11.00AM, SUNDAY 9 AUGUST 2015




I am honoured to be here today, to see this impressive Defence Housing Australia community, and to be part of this special event.

This morning I have the privilege of helping to unveil plaques in honour of two remarkable Victoria Cross recipients.

However, before I acknowledge their bravery, I would firstly like to recognise the men and women of today’s Defence Forces. I am sure you all agree they do a fine job serving and protecting our great nation.

I would also like to acknowledge Defence spouses, partners and children. The support they provide their loved ones and each other is second-to-none, and no doubt contributes to the wellbeing of our Defence Forces.

And last, but certainly not least, I would like to acknowledge the work of Defence-related organisations such as Defence Housing Australia.

You only have to look around today to see that the housing Defence Housing Australia provides is more than keeping pace with community standard.

And, more importantly, it is about so much more than bricks and mortar—it’s about people, enhancing their experiences and way of life, and creating communities.

Sustainable communities are places where people can live, work, and, most importantly, play.

Spaces like the sports field behind me and the communal area where a Family Fun Day is being held today, are show just how successfully Crimson Hill incorporates all of these elements.

Congratulations to Sandy, Peter and all the DHA staff for a tremendous job. You should be immensely proud of what you have created here at Crimson Hill.

I trust that our country’s service men and women, and their families, will relish living in this vibrant community for many years.

Today we are honouring the lives of Victoria Cross recipients Lieutenant William Dunstan and Lieutenant Leonard Keyser.

Let me tell you a little about Lieutenant Dunstan before I call upon the family of Lieutenant Keyser.

William Dunstan was born in the Victorian country town of Ballarat in 1895.

In June 1915, at 20 years old, he enlisted in the Australian Imperial Force, joining the 7th Battalion as a Private, before being promoted to acting Corporal.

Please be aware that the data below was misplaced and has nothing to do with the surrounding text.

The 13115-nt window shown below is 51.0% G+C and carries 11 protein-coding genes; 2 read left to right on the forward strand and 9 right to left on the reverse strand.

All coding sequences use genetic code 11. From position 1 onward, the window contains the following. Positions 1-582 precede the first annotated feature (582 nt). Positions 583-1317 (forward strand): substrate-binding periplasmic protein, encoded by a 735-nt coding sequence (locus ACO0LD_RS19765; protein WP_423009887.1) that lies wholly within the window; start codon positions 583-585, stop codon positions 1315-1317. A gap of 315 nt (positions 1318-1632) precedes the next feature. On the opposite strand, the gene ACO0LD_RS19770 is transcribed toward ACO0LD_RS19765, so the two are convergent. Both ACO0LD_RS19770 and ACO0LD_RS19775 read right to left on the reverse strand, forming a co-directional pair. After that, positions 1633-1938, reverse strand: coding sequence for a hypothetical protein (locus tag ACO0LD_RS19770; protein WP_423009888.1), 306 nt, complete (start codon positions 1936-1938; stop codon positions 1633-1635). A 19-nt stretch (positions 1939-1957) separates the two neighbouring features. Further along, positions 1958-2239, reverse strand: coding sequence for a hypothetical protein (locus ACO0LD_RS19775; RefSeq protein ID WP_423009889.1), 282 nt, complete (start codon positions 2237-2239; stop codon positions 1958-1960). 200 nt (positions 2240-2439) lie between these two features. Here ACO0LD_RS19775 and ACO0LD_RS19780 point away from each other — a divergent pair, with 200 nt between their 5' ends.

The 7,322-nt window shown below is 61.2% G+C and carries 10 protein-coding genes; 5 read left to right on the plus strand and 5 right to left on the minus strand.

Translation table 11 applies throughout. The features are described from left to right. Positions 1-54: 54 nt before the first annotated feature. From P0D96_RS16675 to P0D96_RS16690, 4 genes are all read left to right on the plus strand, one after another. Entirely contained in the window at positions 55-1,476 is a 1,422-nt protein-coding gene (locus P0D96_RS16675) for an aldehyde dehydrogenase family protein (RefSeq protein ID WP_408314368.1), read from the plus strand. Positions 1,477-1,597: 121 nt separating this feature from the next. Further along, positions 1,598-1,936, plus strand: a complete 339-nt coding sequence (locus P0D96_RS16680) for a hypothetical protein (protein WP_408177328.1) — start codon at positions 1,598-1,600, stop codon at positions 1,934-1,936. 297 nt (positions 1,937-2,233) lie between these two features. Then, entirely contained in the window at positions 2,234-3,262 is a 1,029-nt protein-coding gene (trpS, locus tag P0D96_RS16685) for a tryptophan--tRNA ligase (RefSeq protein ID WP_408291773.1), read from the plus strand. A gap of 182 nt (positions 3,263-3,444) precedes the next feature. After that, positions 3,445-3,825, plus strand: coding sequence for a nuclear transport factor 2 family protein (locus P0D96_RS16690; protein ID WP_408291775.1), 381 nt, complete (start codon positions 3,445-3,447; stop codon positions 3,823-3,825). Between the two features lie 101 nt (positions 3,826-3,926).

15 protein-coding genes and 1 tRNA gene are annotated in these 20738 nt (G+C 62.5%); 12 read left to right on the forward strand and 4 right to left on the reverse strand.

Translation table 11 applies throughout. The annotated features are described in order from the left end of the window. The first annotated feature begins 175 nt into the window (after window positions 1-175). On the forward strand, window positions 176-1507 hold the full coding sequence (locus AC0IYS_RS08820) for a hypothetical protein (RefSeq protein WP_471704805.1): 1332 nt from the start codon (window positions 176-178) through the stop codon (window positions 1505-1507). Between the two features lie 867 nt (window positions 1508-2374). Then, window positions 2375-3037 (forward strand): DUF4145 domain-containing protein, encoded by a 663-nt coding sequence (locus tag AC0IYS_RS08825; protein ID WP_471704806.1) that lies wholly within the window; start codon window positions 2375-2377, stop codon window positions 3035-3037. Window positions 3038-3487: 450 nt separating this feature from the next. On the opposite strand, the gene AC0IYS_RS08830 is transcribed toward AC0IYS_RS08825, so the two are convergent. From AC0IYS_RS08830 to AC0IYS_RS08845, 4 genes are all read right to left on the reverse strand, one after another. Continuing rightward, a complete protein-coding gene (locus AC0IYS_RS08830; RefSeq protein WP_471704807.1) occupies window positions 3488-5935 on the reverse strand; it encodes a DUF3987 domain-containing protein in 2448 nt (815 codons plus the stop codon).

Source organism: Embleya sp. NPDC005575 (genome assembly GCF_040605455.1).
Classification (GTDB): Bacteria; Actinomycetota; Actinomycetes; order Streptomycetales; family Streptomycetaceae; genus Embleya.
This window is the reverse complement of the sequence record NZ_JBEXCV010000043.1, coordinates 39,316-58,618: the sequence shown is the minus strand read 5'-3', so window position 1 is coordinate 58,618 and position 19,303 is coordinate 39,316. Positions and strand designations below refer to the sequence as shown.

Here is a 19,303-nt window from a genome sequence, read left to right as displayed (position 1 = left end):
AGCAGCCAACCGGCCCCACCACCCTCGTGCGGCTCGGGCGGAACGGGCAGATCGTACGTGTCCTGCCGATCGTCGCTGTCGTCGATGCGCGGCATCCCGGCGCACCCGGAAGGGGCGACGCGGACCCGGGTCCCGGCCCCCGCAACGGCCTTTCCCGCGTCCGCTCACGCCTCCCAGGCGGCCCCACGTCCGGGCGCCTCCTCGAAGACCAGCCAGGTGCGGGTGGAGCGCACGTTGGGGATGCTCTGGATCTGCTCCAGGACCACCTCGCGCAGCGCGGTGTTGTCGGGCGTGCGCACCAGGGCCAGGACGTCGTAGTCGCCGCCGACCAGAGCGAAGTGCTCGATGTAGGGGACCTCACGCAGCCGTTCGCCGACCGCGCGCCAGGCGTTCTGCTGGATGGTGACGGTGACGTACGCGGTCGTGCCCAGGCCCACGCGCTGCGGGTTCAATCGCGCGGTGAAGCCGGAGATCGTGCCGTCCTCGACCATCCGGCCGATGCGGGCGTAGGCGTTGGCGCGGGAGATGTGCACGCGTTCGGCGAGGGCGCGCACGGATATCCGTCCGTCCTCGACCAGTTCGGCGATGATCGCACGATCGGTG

On 9 August 1915, just one month after enlisting, he was awarded the Victoria Cross for outstanding bravery at the Battle of Lone Pine.

Dunstan was part of a group of soldiers defending a newly captured trench when the Turks made a determined counter-attack.

Among them were Lieutenant Tubb and Corporal Burton, who are also honoured here at Crimson Hill.

When a large explosion blew down the barricade, Dunstan and Burton began to rebuild it while Tubb kept the enemy at bay.

Before the work was complete, a bomb detonated between the men, killing Burton and temporarily blinding Dunstan.

Dunstan was sent back to Australia for treatment, before being discharged in February 1916.

He promptly rejoined the militia, serving in various ranks until he retired as a Lieutenant in 1928.

He was presented his Victoria Cross by the Governor-General on the steps of Parliament House in Melbourne in 1916.

He went on to have a highly successful civilian career, particularly in the newspaper industry, and was greatly respected in business, judicial and parliamentary circles.

Sadly, he passed away suddenly of a heart attack in 1957.

His family were unable to be located, otherwise I am sure they would be here today.

Pleasingly though, we have several members of Lieutenant Leonard Keysor’s family with us.

I would now like to invite Ms Keira Quinn Lockyer to say a few words about her great uncle.